Szuhaj: Hanlon's Razor
“Check your privilege,” is a phrase you’ve probably heard recently. Perhaps it’s been said to you, or maybe you’ve used it yourself. In essence, it is a reminder — typically directed at white, straight, financially well-off men — to be aware of the advantages they have been granted since birth. But, in addition to serving as a reminder, it also implies that because of those characteristics, a person of privilege is less able to speak about issues of race, class or gender inequity because he simply does not fit the bill of a person who might have combated one or more of those inequalities first-hand.
Asking someone to check their privilege does not assume that a rich white man, for example, is also a racist. Rather, “check your privilege” implies ignorance: the man of privilege is at least partially unaware of the struggles faced by those different from himself. In this way, “check your privilege” is remarkably similar to the aphorism, “Hanlon’s Razor.”
In philosophy, a razor is a rule of thumb used to “shave-off” unlikely explanations and draw conclusions. Hanlon’s Razor proclaims that one should, “never ascribe to malice that which is adequately explained by stupidity.” Similarly, “check your privilege,” assumes a level of incompetence or ignorance when it comes to understanding systemic inequality from the perspective of the privileged. The phrase doesn’t accuse the privileged of the malice of racism, and instead blames their thoughts and behaviors on the “stupidity” of lacking first-hand experience.
Philosophical razors are used to “shave-off” unlikely explanations, but, more importantly, they serve to draw conclusions. They seek to end debates or discussions. This is exactly the case with “check your privilege.” There is no way to argue against it. It isn’t necessarily an insult — in many ways, it could be perceived as a compliment. Rather, it functions to invalidate the viewpoint of the person it is aimed at. Once said, it disallows any sort of rebuttal from the accused. However, even though someone went to a cushy New England boarding school, he may still be allowed to discuss issues of race and gender!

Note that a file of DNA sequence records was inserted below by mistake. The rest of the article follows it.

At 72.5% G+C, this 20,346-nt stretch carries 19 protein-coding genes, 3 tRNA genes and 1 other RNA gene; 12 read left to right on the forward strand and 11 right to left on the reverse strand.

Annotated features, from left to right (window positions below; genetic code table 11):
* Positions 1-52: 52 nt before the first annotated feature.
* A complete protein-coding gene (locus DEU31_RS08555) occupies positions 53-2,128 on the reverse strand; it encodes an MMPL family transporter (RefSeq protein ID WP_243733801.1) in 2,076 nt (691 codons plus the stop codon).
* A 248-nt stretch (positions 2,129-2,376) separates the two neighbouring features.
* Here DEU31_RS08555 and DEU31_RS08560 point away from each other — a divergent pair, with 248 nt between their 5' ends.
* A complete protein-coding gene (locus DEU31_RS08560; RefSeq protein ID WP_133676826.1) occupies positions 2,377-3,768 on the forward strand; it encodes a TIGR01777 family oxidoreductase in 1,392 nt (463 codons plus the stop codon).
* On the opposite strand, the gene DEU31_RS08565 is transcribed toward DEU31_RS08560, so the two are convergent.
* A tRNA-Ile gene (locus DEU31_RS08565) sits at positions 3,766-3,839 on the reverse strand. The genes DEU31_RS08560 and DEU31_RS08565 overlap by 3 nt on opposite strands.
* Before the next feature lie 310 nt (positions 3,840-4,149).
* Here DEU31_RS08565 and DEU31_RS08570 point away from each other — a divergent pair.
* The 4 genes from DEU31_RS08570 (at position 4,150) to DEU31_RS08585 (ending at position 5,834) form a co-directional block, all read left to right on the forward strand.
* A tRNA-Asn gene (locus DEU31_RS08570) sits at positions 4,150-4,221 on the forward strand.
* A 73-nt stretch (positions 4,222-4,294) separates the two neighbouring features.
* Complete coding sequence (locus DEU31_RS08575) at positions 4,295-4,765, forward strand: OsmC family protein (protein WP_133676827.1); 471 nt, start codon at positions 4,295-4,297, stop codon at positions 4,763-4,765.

I do not, in any way, claim that this phrase is some sort of “reverse racism.” To me, the very concept of reverse racism is ludicrous because even the most egregious of perceived slights comes nowhere near equalling the appalling history of oppression faced by a variety of minority groups — especially black Americans — in this country. That being said, as a society increasingly more aware of systemic inequality and perceived slights, we must be receptive to constructive dispute, rather than removing others from conversations because of perceived offense. Rarely are there easy answers to questions around race, class and gender.
Take, for example, the proposed renaming of buildings on various college campuses. I believe that Yale University should rename Calhoun College because John C. Calhoun, in addition to being a fervent racist, fought vehemently in the defense of slavery, even at a time when the barbaric institution was on the decline, including among Calhoun’s contemporary Southern leaders. However, I believe it would be wrong to petition George Washington University to change its name on the grounds that the first president of the United States was also a slave holder. When judging historical figures, it is important to remember the context, as well as the achievements of the individuals who adhered to immoral social standards of their time. Calhoun spewed a lot of racism and did little good. Washington did a lot of good and was one of many Virginia slave holders.
I bring up these names and events to prove a point. Racism, sexism and classism are all simple concepts in the abstract. Each of us can succinctly define them. But in the real world, when judging a person, an event or an action, these concepts become more difficult to pin down. In such an environment, we must resist the urge to jump to hasty conclusions; we must restrain ourselves from assuming ignorance on the part of those with opposing views. It is important to account for all voices, to have a dialogue and to allow our differences to work in our favor, rather than against us.